Helen Stevens reports for Arts Thread at 100% Design, London.
Arts Thread feature link: http://blog.artsthread.com/2010/10/ldf-100-design-giles-miller-interview/
Giles Miller studied Furniture Design at Loughborough and continued studies at the Royal College of Art before graduating in 2009. Giles focus is based upon innovative surfaces for interior and architectural specification, offering personal and bespoke imagery and material for each individual commission. He experiments using unlikely 3D materials, such as metals, cardboard and interactive plastic.
During his education and since leaving university, Giles has already become a recognisable talent within the design world appealing to many well known brands and institutes including Stella McCartney Pop-Up Store, London Design Museum, Ecologist Magazine, Selfridges and Bombay Sapphire. Some of Giles’ designs have also gone into production with Italian brands, Dovetusai and the newly launched furniture giant Skitsch.
It seems you were very proactive and focused on being successful in your career from an early age, how did you start to begin putting your determination into practise?
I graduated from my BA in 2006 alongside 3 other students who I then collaborated with in the formation of Farm designs, a young British Design collective with a diverse range that worked well together. We joined forces to exhibit at shows and exhibitions and that was the catalyst for realising our potential commercially. Commission began to come in and then I showed on my own in the Milan furniture fair with a group called Hidden Art who were also instrumental in my development. It was these trade shows that really helped to push my work onto press and consumers alike.
Having studied furniture earlier on in your eduaction, what was it that moved you into surface design?
My cardboard work was picked up in 2008/09 by Stella McCartney's team and they commissioned me to create a wall covering for their shop in Paris. This job showed me the potential for my work as surfaces. I was still studying for my masters at the Royal College of Art at the time so I began to use my time there to develop new materials, and the consequences have lead to a first collection of surfaces that was launched during 100% design this year.
Would you say experimentation is quite a vital part of your process?
I believe experimentation is the only real path to true design originality. It’s very hard to avoid your mind becoming saturated by all the other work out there, and undertaking your own process and letting it drive itself in an experimental way is really the best way to find true innovation and originality.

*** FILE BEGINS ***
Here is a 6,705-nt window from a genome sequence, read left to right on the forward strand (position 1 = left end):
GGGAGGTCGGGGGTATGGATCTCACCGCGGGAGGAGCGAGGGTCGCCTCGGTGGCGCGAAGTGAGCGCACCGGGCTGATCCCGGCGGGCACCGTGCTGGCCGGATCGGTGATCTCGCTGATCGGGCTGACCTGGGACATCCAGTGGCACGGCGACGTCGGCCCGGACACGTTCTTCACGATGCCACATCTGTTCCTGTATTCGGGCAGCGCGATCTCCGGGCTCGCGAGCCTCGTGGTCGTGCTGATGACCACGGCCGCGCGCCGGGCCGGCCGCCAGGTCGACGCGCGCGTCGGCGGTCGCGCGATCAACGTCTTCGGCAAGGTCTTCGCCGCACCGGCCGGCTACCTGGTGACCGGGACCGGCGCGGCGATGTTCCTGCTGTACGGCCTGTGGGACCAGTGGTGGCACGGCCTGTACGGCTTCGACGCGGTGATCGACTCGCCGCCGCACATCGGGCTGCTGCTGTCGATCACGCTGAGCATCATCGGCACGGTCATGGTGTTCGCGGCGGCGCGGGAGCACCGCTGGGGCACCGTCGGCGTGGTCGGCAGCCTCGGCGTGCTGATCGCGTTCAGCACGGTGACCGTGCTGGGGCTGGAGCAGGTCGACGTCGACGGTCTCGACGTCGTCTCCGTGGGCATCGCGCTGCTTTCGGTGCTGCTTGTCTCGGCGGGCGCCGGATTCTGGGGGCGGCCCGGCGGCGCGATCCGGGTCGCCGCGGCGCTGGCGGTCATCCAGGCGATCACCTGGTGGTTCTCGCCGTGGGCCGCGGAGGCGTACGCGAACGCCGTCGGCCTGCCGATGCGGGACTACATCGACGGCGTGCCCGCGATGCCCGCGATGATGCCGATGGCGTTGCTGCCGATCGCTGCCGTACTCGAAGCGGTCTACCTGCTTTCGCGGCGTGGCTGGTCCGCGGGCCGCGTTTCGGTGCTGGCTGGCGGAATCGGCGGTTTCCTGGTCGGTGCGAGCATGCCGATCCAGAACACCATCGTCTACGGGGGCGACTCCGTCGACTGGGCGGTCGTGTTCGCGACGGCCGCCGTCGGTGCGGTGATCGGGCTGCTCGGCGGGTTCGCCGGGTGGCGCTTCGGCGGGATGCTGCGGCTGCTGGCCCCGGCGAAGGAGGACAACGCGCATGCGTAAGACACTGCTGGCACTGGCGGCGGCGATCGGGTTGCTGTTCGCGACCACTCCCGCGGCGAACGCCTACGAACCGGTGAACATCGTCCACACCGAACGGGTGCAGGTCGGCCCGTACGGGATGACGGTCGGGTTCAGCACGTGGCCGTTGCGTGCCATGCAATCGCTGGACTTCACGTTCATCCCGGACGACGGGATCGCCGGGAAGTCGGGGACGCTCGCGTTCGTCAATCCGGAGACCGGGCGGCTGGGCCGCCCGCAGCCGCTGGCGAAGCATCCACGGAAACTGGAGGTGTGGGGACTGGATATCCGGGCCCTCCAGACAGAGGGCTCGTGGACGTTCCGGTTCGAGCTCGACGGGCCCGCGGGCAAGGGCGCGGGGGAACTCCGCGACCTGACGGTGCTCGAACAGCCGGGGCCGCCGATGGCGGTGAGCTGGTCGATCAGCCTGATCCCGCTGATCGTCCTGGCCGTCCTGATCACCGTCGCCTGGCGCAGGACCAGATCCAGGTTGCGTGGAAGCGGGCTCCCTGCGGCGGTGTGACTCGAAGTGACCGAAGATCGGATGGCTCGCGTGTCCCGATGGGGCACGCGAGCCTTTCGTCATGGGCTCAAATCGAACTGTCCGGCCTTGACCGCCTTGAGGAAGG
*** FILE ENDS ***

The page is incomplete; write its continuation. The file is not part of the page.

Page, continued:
Do you manufacture in the UK? How do you feel about keeping manufacturing in the UK for British design companies?
Retaining my manufacturing in the UK is currently a vital part of my philosophy and practice. Not only is it important to develop personal relationships with manufacturers, but it is hugely beneficial to the UK industries that designers try to retain business within the UK. I have had experience with working with overseas manufacturers recently having been forced by a client’s limited budget, but it was not a satisfying outcome for reasons that could have been avoided with UK production. That's my British industry plug!
Being a recognisable talent, do you find most trade comes to you or do you still have to work quite hard at promoting your business?
I don't think I'm widely recognised outside the design industry at all, but there is always an element of passed business or word of mouth which helps bring in work. That said, press is usually the key to new work, and other than the odd trade show I do not put too much into promotion. It rather diminishes the chance to design.
What would you say is the most exciting project you have worked on so far?
I'm afraid it’s hard to pin one project down, but over the last 3 months I have been fortunate enough to work on exciting projects with Bombay Sapphire, Stella McCartney and Selfridges in a rush of excitement that I hope will continue!
Do you have any quick advice for new design graduates hoping to set up their own business within industry?
I would say that despite my poor example, it’s worth getting some experience within a similar field to where you'd like to end up first. If, like me, you don't have the patience then get in touch with Hidden Art, show your work during the London Design Festival at the biggest trade show you can afford, and sort out some lovely photos of your work to send to press. Best of luck!
Monday, 11 October 2010
A report for Arts Thread by Helen Stevens - Surface//Philia. As part of London Design Festival, Craft Central put on a ‘One Day Sale’. I caught up with Emma Jeffs, a UK award winning designer with a passion for materials and print.
Since 2000 Emma Jeffs has been running a business which experiments with printing and research of print technologies. Emma’s investigations were awarded with a UK government NESTA two year fellowship allowing her to delve further into experimentation.